RACINE — In its first virtual meeting since the COVID-19 shut down, the Racine City Council on Monday approved a second round of emergency grants for small businesses during the pandemic.
The city estimates the $650,000 in new funds could finance 100 to 120 grants.
The Racine Small Business Emergency Fund, which was announced on March 23, has distributed $250,000 of forgivable loans to 18 small businesses in order to preserve 59 jobs. The funds were initially allocated for the city’s micro-loan program and were from the U.S. Department of Housing and Urban Development.
However, the city found during the process that the need was much greater. During the five-day application period, the city received 139 applications requesting $1.5 million. The second round of grants is intended to fulfill some of that need.
The City Council reviewed and approved the initial loan program and the list of recipients. Mayor Cory Mason stated that 60% of the businesses awarded loans are woman- or minority-owned.
Alderman Maurice Horton from the 7th District said that he noticed one industry that has been hit hard by COVID-19 was not on the list: hair salons and barbershops.
“I haven’t gotten a haircut in four weeks, so I can’t wait until they come back, too,” Horton said.
The second round of funds will be distributed as grants, not loans. The pool of $650,000 is to be distributed to businesses that are: in the City of Racine; that did not receive funding from the first round of loans; employ fewer than 15 full-time-equivalent employees; have had significant reductions due to COVID-19; and are eligible for grants ranging from $2,500 to $7,000 each.
Alderman Sandy Weidner of the 6th District, who did not seek re-election and on Monday decided to attend her last meeting as a sitting alderman at her desk in the Council Chambers, asked if the second round would prioritize companies that did not receive assistance from the Federal Government through the CARES (Coronavirus Aid, Relief and Economic Security) Act. City Administrator Jim Palenick said the intention with the city’s programs is to “fill the gap” for companies that have not received aid elsewhere.
While the initiative was approved Monday night, city staff are still working through the details of the grant program, which are expected to be released next week.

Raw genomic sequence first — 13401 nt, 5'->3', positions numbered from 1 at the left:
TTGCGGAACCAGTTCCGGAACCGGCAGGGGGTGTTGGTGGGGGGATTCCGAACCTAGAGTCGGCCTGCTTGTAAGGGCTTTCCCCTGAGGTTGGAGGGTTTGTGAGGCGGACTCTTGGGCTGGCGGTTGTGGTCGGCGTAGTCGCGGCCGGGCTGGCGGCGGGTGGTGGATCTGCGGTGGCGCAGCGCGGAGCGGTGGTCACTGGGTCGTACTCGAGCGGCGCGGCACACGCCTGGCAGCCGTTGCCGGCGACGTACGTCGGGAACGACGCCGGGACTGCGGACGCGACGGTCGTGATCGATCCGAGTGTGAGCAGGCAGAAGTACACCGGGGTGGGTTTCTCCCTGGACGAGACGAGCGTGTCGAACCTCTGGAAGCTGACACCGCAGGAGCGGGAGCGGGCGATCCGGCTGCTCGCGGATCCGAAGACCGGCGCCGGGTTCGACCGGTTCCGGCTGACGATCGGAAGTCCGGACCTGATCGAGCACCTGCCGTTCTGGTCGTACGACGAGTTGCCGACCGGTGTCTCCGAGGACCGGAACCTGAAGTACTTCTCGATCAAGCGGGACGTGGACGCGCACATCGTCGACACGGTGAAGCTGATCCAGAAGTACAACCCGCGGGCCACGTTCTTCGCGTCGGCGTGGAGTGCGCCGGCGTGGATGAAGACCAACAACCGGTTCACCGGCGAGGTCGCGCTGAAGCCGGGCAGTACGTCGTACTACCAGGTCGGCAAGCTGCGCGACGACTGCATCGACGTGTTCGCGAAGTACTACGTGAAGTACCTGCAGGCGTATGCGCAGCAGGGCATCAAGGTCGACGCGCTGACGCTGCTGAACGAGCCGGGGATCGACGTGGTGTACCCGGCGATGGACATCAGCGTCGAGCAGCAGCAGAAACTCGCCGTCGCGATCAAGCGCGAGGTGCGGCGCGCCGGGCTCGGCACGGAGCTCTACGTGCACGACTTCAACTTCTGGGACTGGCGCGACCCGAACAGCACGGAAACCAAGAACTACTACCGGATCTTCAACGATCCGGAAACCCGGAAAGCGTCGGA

Finding the funds
The grant money is comprised of $150,000 from the city’s room tax account, which would otherwise be used to fund programs that promote tourism or the START grant program, which assists non-profits and not-for-profits that operate programs or events that could attract tourists.
Alderman Carrie Glenn of the 10th District questioned whether this was an appropriate use of room tax funds, arguing that once coronavirus restrictions are lifted, the city could use those funds for events to celebrate. Horton asked if funds for such events would still be available through other entities such as Real Racine, which Palenick confirmed is true.
Palenick argued that one of the draws for tourists is Racine unique attractions, such as restaurants and bars.
“Providing some of these dollars to support some of these small businesses, I would say that does in turn promote tourism,” said Palenick.
Alderman John Tate II of the 3rd District asked if that $150,000 could be earmarked for businesses that are tourism-oriented. Palenick said that would be the idea.
The other $500,000 for the grants is coming from sanitary sewer surcharge funds, which are set aside for large sewer infrastructure projects. Palenick said the city had budgeted a large amount of those funds to install lift stations for the @North Beach project at the former Walker Manufacturing site and for the Tannery at the Edge of the River project by the Sixth Street bridge. Palenick said that at least one of those projects is probably not going to move forward this year.
“These small businesses, year after year, have paid these sanitary sewer funds,” said Palenick. “What better way to use the funds than to keep the entities that pay them alive?”
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